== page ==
Age also is a factor. Younger searches are less likely to click on paid ads – 35 percent of ads are clicked on by searchers age 34 or younger. But as age increases, so does the number of people clicking on those ads, as 65 percent of ad clicks come from searchers age 35 and older.

 

Google vs. Bing

Google is crowned the “clear leader” on successful search rates, with a 91 percent successful search rate. Bing’s percentage of successful searches: 76 percent.

Below is the full infographic:

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Via Eitan Helman
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Rescooped by Gabriel Catalano from Web 2.0 & Redes Sociales ... y mucho mas !!!
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Técnicas SEO para optimizar tu web

Técnicas SEO para optimizar tu web | Gabriel Catalano human being | #INperfeccion® a way to find new insight & perspectives | Scoop.it

Infografía completa y concisa sobre cómo optimizar tu página web utilizando diferentes técnicas SEO.


Via Daneysi, Javier Camacho
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Rock Your SEO with Structured Social Sharing - #MozCon Presentation

Rock Your SEO with Structured Social Sharing - #MozCon Presentation | Gabriel Catalano human being | #INperfeccion® a way to find new insight & perspectives | Scoop.it

During my MozCon 2012 talk, attendees learned about the Structured Social Sharing Formula (SSSF) - 10 steps to optimize and track social share snippets on Facebook, Google Plus, and Twitter. The formula includes use of microdata and best practices for controlling the snippet that displays on Facebook and Google+ as well as how to automatically tag URLs with campaign variables for analytics.

PRO TIP: This structured markup makes a difference for SEO!

I'm sharing the process, my MozCon presentation, and a free worksheet with you below. Oh! La! La!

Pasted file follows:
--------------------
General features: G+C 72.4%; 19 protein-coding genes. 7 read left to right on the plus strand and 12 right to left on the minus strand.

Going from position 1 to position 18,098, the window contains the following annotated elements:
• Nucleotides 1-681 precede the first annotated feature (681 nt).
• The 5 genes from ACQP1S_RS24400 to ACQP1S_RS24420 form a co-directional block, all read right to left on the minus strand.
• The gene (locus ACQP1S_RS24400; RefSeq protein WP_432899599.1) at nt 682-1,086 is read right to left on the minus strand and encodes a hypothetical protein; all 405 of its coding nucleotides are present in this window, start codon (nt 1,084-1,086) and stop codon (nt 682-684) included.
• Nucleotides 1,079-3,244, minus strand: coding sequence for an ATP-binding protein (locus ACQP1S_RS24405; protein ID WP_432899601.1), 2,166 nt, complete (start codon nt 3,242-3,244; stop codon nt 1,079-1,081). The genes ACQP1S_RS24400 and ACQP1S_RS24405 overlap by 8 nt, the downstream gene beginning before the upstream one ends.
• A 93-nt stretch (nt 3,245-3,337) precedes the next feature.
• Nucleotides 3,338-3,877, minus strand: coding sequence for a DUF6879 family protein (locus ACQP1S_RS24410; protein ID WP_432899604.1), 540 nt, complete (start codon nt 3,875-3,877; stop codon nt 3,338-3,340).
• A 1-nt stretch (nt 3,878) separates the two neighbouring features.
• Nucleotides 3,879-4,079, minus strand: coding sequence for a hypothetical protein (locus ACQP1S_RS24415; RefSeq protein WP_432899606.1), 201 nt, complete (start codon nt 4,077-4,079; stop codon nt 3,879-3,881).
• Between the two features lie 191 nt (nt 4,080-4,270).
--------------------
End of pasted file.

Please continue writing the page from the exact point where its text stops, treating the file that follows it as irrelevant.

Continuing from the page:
You can also view my Whiteboard Friday on SSSF where I give a bird's-eye view of through the process.

Why are social snippets important?

You put your heart and soul into creating a piece of great content or a killer blog post. It looks good, reads well, is attractive, and maybe even authoritative. You're hoping for links and social engagement. Then you share it online... OUCH! The wrong image displays, or worse, maybe no image displays. Your share doesn't look as good as you hoped and fizzles.

If you don't optimize your page with the right code, your dreams of going viral may flop. That killer content most likely won't get as many reshares, likes, or retweets as you thought it would.

Example: Great content without structured markup

Rand Fishkin put together an absolutely stellar Whiteboard Friday: 8 Rules for Exceptional Slide Presentations

The video rocked! He included a SlideShare presentation along with transcripts. There were some fantastic images in the presntation and nice visuals in Rand's video.

However, when shared on Facebook and Google+, the share snippet image didn't work in both cases:

Facebook grabbed Rand's avatar for the post image correctly, but Google+ found no image on the page large enough to pull.

Publishers beware: Most CMS are not set up to allow an editor to control the <head> where the structured markup to control a share snippet needs to be placed. (There are a couple references below for WordPress users.) Amazingly, major news publishers such as the Reuters and the LA Times don't even have it right. Often, a sponsor's ad on the page is the default image that displays. OOPS!